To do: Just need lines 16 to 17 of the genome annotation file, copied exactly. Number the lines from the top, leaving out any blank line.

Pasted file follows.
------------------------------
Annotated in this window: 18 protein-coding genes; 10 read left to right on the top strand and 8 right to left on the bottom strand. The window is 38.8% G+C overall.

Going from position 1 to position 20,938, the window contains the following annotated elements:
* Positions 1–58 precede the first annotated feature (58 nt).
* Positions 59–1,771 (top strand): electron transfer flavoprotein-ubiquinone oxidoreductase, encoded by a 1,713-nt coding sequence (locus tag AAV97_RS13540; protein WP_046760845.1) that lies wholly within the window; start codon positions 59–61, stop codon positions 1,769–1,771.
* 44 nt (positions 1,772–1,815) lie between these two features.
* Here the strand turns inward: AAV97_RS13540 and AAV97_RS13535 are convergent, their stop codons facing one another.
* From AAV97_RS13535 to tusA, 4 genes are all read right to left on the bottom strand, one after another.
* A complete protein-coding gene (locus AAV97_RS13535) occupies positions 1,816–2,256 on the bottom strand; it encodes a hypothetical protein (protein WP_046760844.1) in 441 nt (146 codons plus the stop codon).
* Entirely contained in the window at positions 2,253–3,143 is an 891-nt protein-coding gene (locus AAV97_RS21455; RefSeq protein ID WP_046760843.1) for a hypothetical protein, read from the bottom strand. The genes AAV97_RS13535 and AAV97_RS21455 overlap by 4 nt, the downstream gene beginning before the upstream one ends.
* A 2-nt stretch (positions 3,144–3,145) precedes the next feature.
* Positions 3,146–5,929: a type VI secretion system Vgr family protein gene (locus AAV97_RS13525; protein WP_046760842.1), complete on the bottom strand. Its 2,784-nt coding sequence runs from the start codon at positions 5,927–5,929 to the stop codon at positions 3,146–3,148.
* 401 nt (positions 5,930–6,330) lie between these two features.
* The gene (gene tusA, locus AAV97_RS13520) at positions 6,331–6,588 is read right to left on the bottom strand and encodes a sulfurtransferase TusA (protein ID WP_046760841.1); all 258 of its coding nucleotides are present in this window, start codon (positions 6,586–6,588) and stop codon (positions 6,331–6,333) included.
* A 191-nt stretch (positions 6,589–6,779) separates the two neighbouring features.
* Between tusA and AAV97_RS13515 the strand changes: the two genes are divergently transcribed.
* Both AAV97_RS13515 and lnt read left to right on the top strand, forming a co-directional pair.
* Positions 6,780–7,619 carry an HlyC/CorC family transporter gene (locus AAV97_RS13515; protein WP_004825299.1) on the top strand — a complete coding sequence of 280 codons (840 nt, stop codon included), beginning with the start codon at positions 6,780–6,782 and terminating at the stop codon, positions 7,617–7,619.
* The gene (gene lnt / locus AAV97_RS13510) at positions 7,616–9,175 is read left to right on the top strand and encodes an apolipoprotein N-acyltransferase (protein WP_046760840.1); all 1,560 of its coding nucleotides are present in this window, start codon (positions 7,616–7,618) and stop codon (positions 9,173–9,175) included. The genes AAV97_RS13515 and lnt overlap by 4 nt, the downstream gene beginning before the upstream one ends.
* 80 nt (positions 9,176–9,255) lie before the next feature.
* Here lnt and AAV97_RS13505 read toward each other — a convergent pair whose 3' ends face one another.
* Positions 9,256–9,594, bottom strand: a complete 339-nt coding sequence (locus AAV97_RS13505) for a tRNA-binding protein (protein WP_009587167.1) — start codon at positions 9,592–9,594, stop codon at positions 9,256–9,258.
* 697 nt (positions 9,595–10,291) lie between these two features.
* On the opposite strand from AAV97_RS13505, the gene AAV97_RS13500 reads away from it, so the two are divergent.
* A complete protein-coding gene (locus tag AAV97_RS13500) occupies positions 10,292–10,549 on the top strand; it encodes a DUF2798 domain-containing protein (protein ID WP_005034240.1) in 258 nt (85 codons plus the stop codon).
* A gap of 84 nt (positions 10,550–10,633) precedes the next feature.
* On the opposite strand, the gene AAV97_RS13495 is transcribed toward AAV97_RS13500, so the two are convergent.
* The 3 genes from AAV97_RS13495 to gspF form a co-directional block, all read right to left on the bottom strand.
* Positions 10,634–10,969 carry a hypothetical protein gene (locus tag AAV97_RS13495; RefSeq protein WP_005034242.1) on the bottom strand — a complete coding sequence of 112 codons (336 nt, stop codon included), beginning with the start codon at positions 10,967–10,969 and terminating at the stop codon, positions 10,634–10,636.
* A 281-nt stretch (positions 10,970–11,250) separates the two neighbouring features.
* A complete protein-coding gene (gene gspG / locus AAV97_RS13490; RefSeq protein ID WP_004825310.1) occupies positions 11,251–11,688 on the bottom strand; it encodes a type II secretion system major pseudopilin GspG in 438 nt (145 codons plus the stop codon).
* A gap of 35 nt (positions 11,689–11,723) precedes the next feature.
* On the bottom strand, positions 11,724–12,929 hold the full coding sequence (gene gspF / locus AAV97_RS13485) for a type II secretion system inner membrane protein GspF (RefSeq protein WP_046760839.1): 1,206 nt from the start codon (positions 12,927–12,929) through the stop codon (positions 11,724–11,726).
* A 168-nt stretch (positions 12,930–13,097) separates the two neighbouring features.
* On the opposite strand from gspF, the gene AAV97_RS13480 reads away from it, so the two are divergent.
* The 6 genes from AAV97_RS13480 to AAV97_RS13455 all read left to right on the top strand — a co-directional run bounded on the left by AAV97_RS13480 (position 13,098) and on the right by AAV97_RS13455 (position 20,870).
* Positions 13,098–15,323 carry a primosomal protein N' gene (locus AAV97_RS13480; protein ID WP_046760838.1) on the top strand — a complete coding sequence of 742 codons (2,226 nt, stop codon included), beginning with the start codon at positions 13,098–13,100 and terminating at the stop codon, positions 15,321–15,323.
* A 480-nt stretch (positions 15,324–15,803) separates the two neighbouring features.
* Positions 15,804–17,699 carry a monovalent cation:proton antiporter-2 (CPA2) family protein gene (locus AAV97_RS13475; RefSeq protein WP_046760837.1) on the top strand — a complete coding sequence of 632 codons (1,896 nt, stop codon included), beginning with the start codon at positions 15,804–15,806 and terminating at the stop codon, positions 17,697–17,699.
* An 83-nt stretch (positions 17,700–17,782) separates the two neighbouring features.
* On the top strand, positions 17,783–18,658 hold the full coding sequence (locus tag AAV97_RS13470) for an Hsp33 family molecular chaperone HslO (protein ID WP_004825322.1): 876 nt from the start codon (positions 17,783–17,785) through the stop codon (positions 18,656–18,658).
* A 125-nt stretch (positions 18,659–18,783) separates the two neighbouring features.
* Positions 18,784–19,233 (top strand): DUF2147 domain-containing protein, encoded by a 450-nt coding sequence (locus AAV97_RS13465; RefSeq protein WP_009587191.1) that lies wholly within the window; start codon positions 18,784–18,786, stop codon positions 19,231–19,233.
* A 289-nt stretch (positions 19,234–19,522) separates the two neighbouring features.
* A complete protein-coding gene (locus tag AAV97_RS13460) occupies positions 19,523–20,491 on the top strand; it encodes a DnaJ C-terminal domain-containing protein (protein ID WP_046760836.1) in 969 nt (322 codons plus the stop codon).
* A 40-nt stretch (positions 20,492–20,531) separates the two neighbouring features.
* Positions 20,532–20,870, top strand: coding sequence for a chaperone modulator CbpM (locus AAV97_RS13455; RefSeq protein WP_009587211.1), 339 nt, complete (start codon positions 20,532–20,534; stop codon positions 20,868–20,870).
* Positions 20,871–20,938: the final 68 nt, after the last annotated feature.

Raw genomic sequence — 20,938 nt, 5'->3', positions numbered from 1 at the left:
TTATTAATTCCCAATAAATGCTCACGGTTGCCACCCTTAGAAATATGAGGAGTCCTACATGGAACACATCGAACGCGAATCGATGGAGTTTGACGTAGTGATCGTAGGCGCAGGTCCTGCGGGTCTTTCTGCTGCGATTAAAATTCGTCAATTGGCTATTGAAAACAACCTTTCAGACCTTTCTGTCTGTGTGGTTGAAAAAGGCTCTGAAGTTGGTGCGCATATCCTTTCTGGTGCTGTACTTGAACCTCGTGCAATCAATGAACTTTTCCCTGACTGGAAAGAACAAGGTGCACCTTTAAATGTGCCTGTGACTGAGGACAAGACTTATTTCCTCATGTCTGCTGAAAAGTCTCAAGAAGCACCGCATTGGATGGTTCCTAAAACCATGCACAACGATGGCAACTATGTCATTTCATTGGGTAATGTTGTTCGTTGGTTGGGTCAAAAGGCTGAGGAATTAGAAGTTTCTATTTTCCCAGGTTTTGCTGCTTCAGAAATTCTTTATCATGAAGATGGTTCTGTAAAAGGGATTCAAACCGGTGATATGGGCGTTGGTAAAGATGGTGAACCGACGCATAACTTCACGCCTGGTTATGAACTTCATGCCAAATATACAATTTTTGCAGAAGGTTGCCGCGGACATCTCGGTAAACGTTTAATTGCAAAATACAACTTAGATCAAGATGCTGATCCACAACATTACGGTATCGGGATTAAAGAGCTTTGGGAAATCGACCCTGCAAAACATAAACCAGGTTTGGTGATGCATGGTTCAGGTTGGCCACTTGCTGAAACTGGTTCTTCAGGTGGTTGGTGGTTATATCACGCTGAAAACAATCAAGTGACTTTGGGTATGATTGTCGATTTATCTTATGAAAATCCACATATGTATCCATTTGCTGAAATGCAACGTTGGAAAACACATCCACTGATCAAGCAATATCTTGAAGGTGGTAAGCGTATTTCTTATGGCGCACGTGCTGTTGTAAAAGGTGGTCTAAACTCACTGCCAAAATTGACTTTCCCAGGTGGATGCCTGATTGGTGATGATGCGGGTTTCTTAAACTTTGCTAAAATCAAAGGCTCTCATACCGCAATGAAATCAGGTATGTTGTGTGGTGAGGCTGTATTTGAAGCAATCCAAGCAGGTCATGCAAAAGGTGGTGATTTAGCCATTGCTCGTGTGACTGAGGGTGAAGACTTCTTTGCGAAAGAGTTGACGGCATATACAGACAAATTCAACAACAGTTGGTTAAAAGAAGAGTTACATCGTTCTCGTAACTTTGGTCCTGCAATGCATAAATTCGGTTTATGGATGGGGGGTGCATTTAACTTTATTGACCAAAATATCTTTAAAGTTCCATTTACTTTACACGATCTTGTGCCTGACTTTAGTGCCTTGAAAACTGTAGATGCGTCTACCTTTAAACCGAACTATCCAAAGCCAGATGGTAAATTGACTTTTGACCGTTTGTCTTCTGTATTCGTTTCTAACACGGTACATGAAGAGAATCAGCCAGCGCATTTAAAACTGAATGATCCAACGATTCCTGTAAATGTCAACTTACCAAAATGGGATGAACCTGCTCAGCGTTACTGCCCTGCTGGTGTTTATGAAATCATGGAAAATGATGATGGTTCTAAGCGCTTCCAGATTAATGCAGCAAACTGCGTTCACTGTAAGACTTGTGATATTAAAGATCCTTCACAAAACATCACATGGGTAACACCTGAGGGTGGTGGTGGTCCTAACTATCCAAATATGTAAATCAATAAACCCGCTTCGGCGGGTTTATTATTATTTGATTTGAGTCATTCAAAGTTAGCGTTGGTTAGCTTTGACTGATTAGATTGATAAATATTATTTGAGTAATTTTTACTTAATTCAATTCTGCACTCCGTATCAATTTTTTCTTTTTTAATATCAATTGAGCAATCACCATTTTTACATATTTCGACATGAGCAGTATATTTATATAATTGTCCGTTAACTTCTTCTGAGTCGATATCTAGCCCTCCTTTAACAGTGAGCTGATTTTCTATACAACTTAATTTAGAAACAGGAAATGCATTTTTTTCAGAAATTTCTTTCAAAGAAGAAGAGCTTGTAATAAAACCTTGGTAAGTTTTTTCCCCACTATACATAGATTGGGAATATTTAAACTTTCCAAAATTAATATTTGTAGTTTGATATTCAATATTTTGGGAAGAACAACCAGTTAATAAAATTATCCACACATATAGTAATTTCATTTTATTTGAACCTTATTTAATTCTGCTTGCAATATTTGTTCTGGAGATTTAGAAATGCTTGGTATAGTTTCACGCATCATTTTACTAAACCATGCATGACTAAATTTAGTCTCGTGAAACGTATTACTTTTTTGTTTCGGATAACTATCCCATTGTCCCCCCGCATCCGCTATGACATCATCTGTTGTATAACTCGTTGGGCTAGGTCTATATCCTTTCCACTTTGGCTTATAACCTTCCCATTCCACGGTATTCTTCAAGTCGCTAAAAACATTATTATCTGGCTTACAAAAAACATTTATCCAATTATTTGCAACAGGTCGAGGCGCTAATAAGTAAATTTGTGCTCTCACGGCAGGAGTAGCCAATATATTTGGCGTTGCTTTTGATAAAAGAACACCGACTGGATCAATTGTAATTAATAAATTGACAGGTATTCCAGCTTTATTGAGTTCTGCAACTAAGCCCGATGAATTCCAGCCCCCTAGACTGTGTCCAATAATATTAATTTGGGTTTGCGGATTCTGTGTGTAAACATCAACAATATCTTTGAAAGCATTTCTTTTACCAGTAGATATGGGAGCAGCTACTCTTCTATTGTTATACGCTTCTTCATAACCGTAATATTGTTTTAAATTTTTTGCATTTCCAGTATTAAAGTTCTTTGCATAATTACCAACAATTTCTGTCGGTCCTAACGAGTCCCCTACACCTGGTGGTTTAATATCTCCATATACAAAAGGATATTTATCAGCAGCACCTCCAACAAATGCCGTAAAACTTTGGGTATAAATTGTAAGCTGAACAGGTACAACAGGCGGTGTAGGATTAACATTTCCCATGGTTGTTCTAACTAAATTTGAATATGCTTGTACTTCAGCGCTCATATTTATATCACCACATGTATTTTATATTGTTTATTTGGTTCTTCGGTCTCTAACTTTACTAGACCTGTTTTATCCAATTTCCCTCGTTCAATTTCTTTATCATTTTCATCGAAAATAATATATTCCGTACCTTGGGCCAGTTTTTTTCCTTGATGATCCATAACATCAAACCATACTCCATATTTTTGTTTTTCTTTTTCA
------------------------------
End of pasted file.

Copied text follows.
* Both AAV97_RS13515 and lnt read left to right on the top strand, forming a co-directional pair.
* Positions 6,780–7,619 carry an HlyC/CorC family transporter gene (locus AAV97_RS13515; protein WP_004825299.1) on the top strand — a complete coding sequence of 280 codons (840 nt, stop codon included), beginning with the start codon at positions 6,780–6,782 and terminating at the stop codon, positions 7,617–7,619.